Now The TV Writer’s Son Is Honored On The Popular Cartoon, Firebuds

Jeremy Shipp, a writer for the Disney Junior cartoon Firebuds, has written an episode titled “Cleft Hood” to improve the representation of people with facial differences, inspired by his son Henry’s experience of being born with a cleft lip and cleft palate. Shipp noticed that people with facial differences are often portrayed as villainous in TV shows and movies, which made him feel bad for his son, who is a joyful kid. Shipp wanted to create a positive and happy character for the show that looked a little bit like his son, who is now a fifth-grader. After getting approval from Henry, Shipp pitched the story introducing a new car character, Castor, who has a cleft hood.

In “Cleft Hood,” Castor is not treated differently because of his facial difference. Shipp focused more on the mental and emotional aspects of having the condition and missing out on certain moments while undergoing medical procedures. Shipp added a therapist character who could introduce the concept of empathy to the other characters in a kid-friendly way to help them and the viewers at home connect with Castor when he runs off just before his final surgery. Shipp hopes his episode will help kids like Henry feel similarly seen.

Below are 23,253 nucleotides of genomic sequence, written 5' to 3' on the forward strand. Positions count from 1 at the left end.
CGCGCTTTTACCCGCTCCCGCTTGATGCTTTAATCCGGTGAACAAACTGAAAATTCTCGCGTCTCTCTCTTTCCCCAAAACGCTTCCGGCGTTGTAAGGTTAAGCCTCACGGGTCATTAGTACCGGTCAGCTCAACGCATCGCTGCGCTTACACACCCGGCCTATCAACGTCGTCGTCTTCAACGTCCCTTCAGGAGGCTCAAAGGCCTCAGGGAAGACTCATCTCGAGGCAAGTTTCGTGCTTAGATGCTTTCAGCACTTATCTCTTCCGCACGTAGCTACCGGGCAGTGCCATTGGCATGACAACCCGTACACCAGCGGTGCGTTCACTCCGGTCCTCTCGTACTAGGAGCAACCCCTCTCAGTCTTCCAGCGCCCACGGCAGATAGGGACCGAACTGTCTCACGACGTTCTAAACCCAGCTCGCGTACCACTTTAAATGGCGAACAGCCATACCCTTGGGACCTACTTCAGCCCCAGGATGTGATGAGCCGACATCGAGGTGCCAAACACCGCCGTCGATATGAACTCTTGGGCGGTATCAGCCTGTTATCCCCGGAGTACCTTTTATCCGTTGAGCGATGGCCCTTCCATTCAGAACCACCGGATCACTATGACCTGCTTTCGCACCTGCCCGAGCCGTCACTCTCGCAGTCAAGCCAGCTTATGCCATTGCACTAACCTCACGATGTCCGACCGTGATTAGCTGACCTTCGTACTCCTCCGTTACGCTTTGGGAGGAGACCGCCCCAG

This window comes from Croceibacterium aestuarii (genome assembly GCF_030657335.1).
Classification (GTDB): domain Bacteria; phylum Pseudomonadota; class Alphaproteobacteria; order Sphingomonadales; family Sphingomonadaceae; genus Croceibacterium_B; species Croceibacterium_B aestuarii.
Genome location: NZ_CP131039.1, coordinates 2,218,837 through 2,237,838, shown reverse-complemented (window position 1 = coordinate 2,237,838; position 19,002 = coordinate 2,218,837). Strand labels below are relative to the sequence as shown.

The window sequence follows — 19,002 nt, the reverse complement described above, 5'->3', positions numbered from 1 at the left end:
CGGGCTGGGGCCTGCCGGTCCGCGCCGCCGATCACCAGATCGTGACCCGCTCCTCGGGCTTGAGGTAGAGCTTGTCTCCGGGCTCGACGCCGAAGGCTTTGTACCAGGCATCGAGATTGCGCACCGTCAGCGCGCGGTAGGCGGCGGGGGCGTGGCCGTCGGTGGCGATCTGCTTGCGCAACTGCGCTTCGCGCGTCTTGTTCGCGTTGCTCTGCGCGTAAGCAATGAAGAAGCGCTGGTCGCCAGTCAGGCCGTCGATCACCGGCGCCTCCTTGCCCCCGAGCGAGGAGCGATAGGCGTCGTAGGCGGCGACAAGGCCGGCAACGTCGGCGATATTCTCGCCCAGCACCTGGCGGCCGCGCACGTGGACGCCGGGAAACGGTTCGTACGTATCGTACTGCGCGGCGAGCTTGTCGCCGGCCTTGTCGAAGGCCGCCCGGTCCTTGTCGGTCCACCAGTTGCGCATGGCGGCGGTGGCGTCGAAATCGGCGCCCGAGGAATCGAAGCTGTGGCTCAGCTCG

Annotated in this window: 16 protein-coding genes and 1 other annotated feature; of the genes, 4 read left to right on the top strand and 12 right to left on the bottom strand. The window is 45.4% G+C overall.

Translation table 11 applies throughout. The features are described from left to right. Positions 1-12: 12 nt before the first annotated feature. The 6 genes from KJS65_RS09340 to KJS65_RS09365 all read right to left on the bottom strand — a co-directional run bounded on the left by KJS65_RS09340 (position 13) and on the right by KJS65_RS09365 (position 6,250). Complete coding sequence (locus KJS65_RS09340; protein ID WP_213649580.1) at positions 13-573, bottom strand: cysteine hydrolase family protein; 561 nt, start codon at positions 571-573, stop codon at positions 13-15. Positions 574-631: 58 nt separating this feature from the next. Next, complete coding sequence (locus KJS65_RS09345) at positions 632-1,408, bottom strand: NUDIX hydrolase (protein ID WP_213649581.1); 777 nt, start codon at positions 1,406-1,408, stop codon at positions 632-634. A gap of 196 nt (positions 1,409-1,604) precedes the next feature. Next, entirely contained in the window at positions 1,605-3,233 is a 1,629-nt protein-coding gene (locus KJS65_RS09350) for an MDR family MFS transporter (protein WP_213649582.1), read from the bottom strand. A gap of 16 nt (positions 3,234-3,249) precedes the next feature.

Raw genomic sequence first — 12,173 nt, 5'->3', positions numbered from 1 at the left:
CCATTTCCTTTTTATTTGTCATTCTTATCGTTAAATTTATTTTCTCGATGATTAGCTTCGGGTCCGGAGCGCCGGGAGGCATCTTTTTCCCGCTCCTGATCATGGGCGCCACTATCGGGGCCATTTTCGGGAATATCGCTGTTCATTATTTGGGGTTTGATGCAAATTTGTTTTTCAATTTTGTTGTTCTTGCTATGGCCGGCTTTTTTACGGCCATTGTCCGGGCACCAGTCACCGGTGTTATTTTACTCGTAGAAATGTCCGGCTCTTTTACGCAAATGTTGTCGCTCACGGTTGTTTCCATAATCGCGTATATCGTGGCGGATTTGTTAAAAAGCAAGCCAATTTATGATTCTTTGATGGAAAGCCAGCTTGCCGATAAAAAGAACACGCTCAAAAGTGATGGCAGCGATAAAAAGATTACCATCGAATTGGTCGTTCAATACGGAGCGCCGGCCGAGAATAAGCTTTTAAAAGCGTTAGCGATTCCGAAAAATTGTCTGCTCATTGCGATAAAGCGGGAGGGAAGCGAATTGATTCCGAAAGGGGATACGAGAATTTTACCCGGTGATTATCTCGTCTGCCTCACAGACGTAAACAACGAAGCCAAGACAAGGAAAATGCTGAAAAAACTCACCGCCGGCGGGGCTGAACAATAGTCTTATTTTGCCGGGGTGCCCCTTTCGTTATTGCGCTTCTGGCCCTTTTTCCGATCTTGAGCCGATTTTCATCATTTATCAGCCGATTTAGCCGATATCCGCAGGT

Shipp cast Henry to voice Castor and included his favorite childhood doll, Anya, in the episode. Shipp’s wife ordered a doll that looked like Henry, which became his treasured keepsake. The character of Castor carries “Anya,” a stuffed car with a cleft lip. To help viewers connect with Castor when he runs off just before his final surgery, Shipp credits the show’s creator, Craig Gerber, for suggesting a therapist character who could introduce empathy to the other characters in a kid-friendly way.

Shipp’s episode is part of Firebuds’ efforts to improve representation and visibility for people with disabilities. Firebuds consults with the disability rights organization RespectAbility on its episodes and has won praise for featuring diverse characters from multi-racial and LGBTQ families. Firebuds will also introduce a wheelchair car character, Gliderbella, voiced by Broadway star Ali Stroker in its April 7 show, which will center on the main character Jazzy, who has spina bifida.